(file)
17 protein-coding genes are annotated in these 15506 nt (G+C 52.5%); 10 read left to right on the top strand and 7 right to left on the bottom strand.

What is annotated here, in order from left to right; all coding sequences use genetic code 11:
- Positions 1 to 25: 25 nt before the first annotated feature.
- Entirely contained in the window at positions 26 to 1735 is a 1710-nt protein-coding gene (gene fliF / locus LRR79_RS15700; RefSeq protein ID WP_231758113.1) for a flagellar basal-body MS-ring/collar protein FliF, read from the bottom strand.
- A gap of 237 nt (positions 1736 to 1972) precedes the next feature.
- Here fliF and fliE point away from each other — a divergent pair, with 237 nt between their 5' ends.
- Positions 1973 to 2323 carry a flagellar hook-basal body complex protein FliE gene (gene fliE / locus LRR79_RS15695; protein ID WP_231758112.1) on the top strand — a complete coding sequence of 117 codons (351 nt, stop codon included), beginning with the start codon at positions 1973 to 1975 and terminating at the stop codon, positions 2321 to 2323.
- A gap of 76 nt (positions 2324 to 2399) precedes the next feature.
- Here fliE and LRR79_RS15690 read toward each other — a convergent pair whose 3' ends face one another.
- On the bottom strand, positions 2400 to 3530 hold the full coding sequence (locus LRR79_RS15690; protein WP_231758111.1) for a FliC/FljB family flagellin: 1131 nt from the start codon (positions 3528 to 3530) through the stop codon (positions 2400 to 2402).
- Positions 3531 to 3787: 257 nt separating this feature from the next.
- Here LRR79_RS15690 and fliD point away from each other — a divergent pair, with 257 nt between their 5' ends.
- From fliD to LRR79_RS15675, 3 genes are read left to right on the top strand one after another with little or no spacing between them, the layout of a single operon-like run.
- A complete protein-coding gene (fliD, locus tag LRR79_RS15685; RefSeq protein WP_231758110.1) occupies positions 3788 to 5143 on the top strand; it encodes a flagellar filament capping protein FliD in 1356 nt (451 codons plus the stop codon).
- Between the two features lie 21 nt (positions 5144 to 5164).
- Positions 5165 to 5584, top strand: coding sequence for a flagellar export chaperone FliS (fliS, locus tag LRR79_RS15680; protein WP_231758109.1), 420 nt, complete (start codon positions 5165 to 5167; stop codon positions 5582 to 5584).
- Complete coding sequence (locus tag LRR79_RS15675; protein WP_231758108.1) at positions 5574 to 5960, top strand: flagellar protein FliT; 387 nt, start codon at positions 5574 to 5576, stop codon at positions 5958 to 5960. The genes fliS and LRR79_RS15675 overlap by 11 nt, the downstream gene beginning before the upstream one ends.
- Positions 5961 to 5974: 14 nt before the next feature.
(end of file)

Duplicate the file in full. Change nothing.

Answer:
17 protein-coding genes are annotated in these 15506 nt (G+C 52.5%); 10 read left to right on the top strand and 7 right to left on the bottom strand.

What is annotated here, in order from left to right; all coding sequences use genetic code 11:
- Positions 1 to 25: 25 nt before the first annotated feature.
- Entirely contained in the window at positions 26 to 1735 is a 1710-nt protein-coding gene (gene fliF / locus LRR79_RS15700; RefSeq protein ID WP_231758113.1) for a flagellar basal-body MS-ring/collar protein FliF, read from the bottom strand.
- A gap of 237 nt (positions 1736 to 1972) precedes the next feature.
- Here fliF and fliE point away from each other — a divergent pair, with 237 nt between their 5' ends.
- Positions 1973 to 2323 carry a flagellar hook-basal body complex protein FliE gene (gene fliE / locus LRR79_RS15695; protein ID WP_231758112.1) on the top strand — a complete coding sequence of 117 codons (351 nt, stop codon included), beginning with the start codon at positions 1973 to 1975 and terminating at the stop codon, positions 2321 to 2323.
- A gap of 76 nt (positions 2324 to 2399) precedes the next feature.
- Here fliE and LRR79_RS15690 read toward each other — a convergent pair whose 3' ends face one another.
- On the bottom strand, positions 2400 to 3530 hold the full coding sequence (locus LRR79_RS15690; protein WP_231758111.1) for a FliC/FljB family flagellin: 1131 nt from the start codon (positions 3528 to 3530) through the stop codon (positions 2400 to 2402).
- Positions 3531 to 3787: 257 nt separating this feature from the next.
- Here LRR79_RS15690 and fliD point away from each other — a divergent pair, with 257 nt between their 5' ends.
- From fliD to LRR79_RS15675, 3 genes are read left to right on the top strand one after another with little or no spacing between them, the layout of a single operon-like run.
- A complete protein-coding gene (fliD, locus tag LRR79_RS15685; RefSeq protein WP_231758110.1) occupies positions 3788 to 5143 on the top strand; it encodes a flagellar filament capping protein FliD in 1356 nt (451 codons plus the stop codon).
- Between the two features lie 21 nt (positions 5144 to 5164).
- Positions 5165 to 5584, top strand: coding sequence for a flagellar export chaperone FliS (fliS, locus tag LRR79_RS15680; protein WP_231758109.1), 420 nt, complete (start codon positions 5165 to 5167; stop codon positions 5582 to 5584).
- Complete coding sequence (locus tag LRR79_RS15675; protein WP_231758108.1) at positions 5574 to 5960, top strand: flagellar protein FliT; 387 nt, start codon at positions 5574 to 5576, stop codon at positions 5958 to 5960. The genes fliS and LRR79_RS15675 overlap by 11 nt, the downstream gene beginning before the upstream one ends.
- Positions 5961 to 5974: 14 nt before the next feature.